The Portrayal of Women in Detective Novels (a guest post by Dana King)
Hello beautiful people,
Let me introduce you to Dana King, author of the Nick Forte novels. I will be reviewing Mr. King's latest novel Bad Samaritan, a book which addresses violence against women for principal theme. He wrote to go along a piece about the portrayal of women in detective novels from a historical perspective. That interests me, because I want YOUR opinion on it.
If you think a male opinion on the portrayal of women in typically male-centric fiction misses the point, I see where you're coming from. I'd argue that you have to know how men working on the issue perceive the said issue in order to engage dialogue and Mr. King courageously lays it on the line here. I want to hear your thoughts, especially if you're a women reader/writer/publishing professional, etc.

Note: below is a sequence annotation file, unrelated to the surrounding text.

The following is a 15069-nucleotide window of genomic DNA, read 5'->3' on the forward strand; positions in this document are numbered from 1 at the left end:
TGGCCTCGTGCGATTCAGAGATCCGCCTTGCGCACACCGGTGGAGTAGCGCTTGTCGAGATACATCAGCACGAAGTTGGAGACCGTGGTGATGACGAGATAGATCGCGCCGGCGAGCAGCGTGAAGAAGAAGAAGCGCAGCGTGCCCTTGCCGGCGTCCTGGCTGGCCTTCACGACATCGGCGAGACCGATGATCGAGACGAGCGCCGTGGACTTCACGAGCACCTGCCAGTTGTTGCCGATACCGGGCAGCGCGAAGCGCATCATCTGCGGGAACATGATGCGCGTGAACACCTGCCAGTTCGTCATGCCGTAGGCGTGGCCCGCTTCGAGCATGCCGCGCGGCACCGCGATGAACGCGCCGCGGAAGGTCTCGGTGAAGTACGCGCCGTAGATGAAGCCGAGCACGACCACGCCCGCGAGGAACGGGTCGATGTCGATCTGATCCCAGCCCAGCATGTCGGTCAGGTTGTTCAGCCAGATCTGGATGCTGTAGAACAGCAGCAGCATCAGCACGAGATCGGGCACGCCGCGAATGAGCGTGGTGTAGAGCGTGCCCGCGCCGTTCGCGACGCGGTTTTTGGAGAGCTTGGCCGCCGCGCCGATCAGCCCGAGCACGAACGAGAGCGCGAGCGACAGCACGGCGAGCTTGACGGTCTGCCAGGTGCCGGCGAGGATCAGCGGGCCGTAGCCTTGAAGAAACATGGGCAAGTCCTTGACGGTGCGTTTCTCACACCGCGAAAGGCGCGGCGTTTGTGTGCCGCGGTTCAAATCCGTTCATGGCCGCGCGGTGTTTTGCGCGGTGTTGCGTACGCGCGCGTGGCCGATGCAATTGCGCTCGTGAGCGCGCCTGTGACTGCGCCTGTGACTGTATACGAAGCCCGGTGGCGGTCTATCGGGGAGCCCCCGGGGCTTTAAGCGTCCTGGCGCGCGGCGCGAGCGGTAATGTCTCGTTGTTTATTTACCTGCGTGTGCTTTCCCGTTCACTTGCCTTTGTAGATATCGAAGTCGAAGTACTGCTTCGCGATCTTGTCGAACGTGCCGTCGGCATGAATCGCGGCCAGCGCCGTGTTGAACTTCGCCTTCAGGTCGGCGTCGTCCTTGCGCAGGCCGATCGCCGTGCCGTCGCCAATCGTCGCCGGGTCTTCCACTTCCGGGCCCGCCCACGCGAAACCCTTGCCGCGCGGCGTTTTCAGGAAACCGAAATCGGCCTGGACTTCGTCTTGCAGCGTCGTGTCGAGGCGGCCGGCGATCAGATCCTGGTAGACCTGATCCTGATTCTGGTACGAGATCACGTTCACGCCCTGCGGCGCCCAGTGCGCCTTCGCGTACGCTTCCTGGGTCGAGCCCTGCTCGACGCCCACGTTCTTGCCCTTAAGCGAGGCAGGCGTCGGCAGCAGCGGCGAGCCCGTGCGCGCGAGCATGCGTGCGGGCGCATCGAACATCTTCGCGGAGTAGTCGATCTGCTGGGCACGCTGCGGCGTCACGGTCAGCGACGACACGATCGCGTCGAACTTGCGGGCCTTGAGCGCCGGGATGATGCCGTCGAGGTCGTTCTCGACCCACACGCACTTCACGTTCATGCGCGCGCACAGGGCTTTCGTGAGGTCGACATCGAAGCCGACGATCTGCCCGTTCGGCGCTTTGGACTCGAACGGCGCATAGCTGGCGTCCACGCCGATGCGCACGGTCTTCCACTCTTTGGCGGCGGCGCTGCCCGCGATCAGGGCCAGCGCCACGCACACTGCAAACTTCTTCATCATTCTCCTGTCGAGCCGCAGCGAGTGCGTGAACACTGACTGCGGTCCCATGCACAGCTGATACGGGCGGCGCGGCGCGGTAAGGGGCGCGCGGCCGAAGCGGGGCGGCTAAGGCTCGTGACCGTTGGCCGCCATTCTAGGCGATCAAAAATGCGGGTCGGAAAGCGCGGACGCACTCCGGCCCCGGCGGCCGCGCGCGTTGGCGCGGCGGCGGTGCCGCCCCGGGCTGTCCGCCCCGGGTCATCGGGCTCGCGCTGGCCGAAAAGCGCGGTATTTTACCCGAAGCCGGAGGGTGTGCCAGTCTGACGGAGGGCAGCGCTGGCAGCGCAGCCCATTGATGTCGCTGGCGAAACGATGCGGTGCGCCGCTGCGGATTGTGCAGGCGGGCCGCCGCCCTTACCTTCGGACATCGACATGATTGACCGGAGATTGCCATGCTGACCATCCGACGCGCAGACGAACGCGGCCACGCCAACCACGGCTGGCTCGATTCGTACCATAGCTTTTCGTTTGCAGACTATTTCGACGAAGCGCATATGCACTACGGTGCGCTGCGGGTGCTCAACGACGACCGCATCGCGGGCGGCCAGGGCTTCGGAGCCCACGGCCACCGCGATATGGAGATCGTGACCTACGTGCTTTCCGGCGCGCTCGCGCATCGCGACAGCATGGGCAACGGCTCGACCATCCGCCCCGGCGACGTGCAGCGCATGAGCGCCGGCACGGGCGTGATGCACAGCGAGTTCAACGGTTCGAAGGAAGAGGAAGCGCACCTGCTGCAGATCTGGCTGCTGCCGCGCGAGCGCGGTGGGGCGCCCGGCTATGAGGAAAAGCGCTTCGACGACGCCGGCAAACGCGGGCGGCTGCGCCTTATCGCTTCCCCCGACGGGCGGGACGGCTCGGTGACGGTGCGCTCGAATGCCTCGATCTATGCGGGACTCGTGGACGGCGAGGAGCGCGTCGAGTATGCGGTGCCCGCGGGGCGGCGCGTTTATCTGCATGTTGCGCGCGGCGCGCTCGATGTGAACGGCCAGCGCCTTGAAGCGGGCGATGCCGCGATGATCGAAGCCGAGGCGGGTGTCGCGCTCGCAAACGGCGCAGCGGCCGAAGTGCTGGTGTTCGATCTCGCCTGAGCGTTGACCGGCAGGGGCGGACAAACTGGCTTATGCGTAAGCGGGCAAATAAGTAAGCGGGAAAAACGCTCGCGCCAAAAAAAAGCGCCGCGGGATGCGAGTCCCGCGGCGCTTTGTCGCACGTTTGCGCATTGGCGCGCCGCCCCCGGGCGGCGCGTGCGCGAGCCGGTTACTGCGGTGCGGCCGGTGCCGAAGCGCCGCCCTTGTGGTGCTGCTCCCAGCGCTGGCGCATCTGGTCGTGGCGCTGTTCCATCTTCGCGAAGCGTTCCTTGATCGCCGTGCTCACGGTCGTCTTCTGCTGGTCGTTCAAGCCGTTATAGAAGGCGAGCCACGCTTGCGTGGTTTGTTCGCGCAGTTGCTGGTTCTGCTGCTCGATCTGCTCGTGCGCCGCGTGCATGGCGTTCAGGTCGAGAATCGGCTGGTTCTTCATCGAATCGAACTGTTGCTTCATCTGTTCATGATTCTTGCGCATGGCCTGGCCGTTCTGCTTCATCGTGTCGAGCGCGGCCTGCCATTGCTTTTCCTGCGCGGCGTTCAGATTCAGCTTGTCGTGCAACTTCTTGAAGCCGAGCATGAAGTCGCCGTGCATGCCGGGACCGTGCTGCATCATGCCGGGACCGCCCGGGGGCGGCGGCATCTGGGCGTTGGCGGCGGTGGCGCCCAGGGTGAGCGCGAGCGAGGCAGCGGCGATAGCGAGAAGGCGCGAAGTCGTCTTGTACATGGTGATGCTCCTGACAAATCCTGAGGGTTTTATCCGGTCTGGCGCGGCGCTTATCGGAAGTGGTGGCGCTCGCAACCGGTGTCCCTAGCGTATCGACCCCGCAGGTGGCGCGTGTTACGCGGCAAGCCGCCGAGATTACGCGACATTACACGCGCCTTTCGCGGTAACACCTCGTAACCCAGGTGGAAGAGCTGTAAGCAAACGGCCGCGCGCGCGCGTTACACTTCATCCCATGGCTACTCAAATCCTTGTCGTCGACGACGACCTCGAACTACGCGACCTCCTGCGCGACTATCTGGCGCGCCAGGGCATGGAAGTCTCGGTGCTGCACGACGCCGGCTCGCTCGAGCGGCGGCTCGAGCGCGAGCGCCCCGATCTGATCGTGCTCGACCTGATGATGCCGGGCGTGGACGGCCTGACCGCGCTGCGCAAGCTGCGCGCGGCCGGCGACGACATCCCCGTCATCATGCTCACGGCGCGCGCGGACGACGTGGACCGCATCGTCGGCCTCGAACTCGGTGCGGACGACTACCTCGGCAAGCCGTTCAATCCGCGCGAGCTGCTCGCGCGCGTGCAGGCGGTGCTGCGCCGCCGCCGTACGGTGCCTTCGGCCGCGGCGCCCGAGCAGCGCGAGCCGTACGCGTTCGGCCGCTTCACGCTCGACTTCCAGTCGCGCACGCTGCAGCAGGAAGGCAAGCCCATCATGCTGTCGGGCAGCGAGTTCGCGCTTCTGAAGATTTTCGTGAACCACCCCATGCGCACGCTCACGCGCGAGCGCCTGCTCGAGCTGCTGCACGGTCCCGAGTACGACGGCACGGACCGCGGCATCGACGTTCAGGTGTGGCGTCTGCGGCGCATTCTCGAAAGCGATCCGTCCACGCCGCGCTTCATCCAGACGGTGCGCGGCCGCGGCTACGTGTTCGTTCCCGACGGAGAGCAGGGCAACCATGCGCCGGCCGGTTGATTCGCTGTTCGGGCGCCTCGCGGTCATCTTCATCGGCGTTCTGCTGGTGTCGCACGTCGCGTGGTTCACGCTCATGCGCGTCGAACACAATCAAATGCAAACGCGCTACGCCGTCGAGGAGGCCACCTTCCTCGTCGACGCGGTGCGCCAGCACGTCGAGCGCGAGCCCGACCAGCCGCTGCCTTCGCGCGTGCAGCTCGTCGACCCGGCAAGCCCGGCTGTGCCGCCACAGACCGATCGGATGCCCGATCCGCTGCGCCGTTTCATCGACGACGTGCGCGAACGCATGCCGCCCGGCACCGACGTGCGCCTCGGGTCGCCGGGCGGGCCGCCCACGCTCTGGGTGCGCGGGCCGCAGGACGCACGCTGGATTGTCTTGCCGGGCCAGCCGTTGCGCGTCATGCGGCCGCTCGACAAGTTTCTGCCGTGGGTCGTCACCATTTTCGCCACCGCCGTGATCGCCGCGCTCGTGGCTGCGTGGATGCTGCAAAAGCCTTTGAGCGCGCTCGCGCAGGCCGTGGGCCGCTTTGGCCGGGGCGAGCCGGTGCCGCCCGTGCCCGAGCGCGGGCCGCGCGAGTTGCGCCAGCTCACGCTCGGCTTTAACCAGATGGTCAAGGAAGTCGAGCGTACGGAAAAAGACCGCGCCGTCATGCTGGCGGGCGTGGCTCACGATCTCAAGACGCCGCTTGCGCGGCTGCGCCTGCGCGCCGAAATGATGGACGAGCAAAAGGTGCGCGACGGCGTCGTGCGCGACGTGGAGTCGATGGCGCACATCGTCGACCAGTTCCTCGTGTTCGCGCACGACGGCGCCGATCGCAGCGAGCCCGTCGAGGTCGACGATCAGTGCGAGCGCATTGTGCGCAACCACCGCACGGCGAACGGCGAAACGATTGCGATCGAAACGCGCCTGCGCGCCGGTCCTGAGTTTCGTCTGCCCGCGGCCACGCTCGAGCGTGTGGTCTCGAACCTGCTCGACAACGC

Don’t let my name fool you. I’m six feet, one inch (1.85 m) and 240 pounds (109 kg) with a mustache somewhere between Wilford Brimley and Mark Twain. (The Beloved Spouse was hoping for Sam Elliott. Sucks to be her.) What business do I have writing about the treatment of women in detective fiction?